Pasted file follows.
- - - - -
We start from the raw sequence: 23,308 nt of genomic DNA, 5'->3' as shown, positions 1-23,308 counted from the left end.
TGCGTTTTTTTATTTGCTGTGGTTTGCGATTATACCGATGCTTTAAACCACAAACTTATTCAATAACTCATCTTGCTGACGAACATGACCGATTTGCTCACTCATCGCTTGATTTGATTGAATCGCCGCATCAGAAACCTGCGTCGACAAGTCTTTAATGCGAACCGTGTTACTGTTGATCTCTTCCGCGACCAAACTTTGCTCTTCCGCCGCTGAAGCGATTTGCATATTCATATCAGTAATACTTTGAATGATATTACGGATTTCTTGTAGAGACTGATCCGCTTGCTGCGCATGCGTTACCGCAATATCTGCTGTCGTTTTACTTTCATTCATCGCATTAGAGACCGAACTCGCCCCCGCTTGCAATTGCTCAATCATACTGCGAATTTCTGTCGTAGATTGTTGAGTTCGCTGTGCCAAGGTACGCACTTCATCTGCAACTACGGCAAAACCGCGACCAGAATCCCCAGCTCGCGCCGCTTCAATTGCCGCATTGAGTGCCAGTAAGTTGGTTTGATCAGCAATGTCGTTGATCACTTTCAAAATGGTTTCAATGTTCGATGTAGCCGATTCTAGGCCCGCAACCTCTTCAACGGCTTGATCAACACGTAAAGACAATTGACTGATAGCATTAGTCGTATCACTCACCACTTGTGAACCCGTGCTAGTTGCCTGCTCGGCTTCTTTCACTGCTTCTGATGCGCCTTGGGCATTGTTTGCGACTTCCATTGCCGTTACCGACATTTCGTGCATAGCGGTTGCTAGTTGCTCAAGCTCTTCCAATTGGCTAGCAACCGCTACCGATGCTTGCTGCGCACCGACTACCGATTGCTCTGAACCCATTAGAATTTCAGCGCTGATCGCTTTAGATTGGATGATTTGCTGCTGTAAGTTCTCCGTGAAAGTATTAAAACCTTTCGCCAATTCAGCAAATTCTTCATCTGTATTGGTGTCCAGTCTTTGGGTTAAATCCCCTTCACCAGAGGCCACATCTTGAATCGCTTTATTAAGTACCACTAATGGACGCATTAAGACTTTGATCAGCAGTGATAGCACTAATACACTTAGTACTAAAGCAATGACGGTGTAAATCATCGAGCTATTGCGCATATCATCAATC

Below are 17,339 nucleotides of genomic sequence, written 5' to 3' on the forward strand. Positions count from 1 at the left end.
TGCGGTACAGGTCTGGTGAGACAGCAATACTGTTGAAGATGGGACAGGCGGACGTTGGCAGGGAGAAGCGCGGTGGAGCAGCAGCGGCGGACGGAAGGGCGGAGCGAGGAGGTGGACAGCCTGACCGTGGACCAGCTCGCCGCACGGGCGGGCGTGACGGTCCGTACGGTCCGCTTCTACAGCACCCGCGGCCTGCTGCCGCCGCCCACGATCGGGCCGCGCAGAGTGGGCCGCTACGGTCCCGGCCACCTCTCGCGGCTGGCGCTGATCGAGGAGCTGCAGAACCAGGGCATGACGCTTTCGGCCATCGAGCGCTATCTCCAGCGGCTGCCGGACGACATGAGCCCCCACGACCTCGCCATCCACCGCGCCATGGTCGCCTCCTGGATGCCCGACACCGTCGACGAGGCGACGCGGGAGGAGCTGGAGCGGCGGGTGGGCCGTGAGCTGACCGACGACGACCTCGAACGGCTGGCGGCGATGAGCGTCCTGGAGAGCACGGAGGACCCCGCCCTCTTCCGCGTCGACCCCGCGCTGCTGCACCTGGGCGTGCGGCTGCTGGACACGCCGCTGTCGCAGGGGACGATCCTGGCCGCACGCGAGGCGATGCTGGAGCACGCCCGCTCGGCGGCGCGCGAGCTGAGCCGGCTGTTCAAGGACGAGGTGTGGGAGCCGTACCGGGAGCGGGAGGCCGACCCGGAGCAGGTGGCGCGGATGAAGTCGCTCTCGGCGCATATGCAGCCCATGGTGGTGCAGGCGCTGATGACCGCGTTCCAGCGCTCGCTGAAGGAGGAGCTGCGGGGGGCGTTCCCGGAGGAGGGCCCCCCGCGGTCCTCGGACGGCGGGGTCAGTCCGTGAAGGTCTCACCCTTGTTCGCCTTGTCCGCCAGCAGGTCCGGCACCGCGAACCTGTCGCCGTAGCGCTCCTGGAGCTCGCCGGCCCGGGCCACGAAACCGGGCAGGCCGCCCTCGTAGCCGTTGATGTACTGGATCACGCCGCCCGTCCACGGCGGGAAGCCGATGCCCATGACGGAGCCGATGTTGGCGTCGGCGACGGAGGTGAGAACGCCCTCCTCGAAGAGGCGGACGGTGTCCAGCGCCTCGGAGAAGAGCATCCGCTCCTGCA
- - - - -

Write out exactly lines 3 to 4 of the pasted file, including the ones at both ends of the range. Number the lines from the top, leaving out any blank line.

Below are 17,339 nucleotides of genomic sequence, written 5' to 3' on the forward strand. Positions count from 1 at the left end.
TGCGGTACAGGTCTGGTGAGACAGCAATACTGTTGAAGATGGGACAGGCGGACGTTGGCAGGGAGAAGCGCGGTGGAGCAGCAGCGGCGGACGGAAGGGCGGAGCGAGGAGGTGGACAGCCTGACCGTGGACCAGCTCGCCGCACGGGCGGGCGTGACGGTCCGTACGGTCCGCTTCTACAGCACCCGCGGCCTGCTGCCGCCGCCCACGATCGGGCCGCGCAGAGTGGGCCGCTACGGTCCCGGCCACCTCTCGCGGCTGGCGCTGATCGAGGAGCTGCAGAACCAGGGCATGACGCTTTCGGCCATCGAGCGCTATCTCCAGCGGCTGCCGGACGACATGAGCCCCCACGACCTCGCCATCCACCGCGCCATGGTCGCCTCCTGGATGCCCGACACCGTCGACGAGGCGACGCGGGAGGAGCTGGAGCGGCGGGTGGGCCGTGAGCTGACCGACGACGACCTCGAACGGCTGGCGGCGATGAGCGTCCTGGAGAGCACGGAGGACCCCGCCCTCTTCCGCGTCGACCCCGCGCTGCTGCACCTGGGCGTGCGGCTGCTGGACACGCCGCTGTCGCAGGGGACGATCCTGGCCGCACGCGAGGCGATGCTGGAGCACGCCCGCTCGGCGGCGCGCGAGCTGAGCCGGCTGTTCAAGGACGAGGTGTGGGAGCCGTACCGGGAGCGGGAGGCCGACCCGGAGCAGGTGGCGCGGATGAAGTCGCTCTCGGCGCATATGCAGCCCATGGTGGTGCAGGCGCTGATGACCGCGTTCCAGCGCTCGCTGAAGGAGGAGCTGCGGGGGGCGTTCCCGGAGGAGGGCCCCCCGCGGTCCTCGGACGGCGGGGTCAGTCCGTGAAGGTCTCACCCTTGTTCGCCTTGTCCGCCAGCAGGTCCGGCACCGCGAACCTGTCGCCGTAGCGCTCCTGGAGCTCGCCGGCCCGGGCCACGAAACCGGGCAGGCCGCCCTCGTAGCCGTTGATGTACTGGATCACGCCGCCCGTCCACGGCGGGAAGCCGATGCCCATGACGGAGCCGATGTTGGCGTCGGCGACGGAGGTGAGAACGCCCTCCTCGAAGAGGCGGACGGTGTCCAGCGCCTCGGAGAAGAGCATCCGCTCCTGCA